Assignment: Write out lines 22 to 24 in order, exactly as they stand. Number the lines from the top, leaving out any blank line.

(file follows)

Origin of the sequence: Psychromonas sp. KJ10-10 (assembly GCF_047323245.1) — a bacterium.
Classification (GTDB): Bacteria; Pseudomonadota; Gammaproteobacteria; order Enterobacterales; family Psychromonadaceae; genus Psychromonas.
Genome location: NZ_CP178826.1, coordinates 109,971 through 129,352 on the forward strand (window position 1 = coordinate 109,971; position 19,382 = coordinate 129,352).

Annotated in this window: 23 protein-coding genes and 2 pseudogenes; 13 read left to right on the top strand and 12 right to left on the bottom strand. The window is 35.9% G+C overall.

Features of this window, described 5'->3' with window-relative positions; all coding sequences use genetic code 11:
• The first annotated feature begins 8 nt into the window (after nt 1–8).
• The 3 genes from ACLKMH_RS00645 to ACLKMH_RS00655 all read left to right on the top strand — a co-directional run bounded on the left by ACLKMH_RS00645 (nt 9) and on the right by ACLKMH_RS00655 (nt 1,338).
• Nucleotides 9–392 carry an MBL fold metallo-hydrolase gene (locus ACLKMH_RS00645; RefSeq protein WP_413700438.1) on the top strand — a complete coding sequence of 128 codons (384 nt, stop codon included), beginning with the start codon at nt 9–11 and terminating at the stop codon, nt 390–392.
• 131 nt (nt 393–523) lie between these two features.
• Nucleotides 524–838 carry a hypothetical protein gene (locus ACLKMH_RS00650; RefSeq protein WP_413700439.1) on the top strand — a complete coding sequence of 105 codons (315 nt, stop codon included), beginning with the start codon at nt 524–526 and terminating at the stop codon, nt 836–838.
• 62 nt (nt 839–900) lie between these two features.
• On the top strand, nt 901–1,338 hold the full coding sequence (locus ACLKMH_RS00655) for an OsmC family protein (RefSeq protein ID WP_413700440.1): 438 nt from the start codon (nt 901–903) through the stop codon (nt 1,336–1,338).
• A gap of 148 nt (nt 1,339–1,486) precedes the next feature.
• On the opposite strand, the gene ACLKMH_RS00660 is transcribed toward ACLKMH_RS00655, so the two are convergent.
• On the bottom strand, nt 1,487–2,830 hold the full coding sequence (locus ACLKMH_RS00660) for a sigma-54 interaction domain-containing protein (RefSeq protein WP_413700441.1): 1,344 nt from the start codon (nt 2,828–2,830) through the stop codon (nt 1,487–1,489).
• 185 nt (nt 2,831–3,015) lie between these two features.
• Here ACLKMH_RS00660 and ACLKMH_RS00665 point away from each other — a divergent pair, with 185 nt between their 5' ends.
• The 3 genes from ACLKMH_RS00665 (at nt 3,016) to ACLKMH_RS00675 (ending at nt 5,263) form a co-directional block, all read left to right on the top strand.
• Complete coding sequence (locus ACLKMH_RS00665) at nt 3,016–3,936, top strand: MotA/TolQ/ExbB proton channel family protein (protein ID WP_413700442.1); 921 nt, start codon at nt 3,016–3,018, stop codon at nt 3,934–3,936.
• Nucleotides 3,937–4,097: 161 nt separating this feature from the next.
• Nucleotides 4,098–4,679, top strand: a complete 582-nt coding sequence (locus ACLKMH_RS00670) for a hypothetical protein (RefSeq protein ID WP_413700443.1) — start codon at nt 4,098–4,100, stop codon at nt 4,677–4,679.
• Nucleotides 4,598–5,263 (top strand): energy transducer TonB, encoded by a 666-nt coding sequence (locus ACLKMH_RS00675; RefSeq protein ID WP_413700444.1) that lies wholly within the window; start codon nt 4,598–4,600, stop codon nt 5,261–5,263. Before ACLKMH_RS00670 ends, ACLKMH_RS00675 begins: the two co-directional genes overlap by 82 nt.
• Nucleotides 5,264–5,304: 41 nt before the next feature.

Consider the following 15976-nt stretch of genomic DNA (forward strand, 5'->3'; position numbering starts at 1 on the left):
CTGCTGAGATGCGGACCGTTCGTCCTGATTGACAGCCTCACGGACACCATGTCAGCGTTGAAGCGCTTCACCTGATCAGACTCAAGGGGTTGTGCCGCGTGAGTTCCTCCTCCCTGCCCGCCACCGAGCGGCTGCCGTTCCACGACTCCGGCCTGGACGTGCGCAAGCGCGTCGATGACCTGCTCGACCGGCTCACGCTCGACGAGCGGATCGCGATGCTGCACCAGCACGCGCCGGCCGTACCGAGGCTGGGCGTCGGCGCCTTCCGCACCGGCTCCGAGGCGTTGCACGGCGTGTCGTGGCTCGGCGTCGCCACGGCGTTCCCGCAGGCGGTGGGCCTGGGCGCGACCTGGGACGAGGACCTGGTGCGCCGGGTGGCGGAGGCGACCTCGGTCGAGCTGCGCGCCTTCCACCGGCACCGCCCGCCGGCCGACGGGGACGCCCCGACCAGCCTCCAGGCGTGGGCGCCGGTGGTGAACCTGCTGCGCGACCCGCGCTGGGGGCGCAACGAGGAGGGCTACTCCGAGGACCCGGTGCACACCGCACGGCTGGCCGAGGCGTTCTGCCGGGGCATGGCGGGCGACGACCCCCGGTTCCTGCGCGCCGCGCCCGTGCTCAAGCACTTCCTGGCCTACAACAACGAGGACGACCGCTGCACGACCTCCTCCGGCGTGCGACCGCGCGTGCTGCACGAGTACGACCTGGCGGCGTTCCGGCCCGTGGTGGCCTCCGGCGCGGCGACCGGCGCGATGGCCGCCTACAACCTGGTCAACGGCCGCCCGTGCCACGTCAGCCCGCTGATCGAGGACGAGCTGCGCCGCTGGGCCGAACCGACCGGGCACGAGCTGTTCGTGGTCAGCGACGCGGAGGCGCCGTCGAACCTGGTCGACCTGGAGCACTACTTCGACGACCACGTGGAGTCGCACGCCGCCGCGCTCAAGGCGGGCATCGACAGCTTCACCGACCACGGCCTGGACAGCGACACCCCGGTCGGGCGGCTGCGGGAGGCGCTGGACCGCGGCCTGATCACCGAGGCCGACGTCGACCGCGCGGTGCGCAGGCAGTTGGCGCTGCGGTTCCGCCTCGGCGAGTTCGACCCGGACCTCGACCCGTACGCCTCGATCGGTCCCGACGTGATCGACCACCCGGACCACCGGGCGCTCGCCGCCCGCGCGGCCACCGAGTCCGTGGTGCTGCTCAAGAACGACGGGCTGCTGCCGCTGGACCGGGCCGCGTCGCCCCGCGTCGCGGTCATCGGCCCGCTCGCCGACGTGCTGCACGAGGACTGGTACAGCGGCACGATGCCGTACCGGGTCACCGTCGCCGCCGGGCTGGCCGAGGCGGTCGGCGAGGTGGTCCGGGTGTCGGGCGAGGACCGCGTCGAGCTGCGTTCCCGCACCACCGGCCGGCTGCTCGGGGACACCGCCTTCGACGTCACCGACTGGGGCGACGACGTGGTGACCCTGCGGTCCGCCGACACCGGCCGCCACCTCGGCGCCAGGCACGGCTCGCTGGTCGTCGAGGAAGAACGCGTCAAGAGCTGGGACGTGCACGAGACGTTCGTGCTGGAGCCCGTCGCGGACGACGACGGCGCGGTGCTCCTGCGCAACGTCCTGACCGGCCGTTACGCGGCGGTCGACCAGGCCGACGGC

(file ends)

• Nucleotides 4,598–5,263 (top strand): energy transducer TonB, encoded by a 666-nt coding sequence (locus ACLKMH_RS00675; RefSeq protein ID WP_413700444.1) that lies wholly within the window; start codon nt 4,598–4,600, stop codon nt 5,261–5,263. Before ACLKMH_RS00670 ends, ACLKMH_RS00675 begins: the two co-directional genes overlap by 82 nt.
• Nucleotides 5,264–5,304: 41 nt before the next feature.

Consider the following 15976-nt stretch of genomic DNA (forward strand, 5'->3'; position numbering starts at 1 on the left):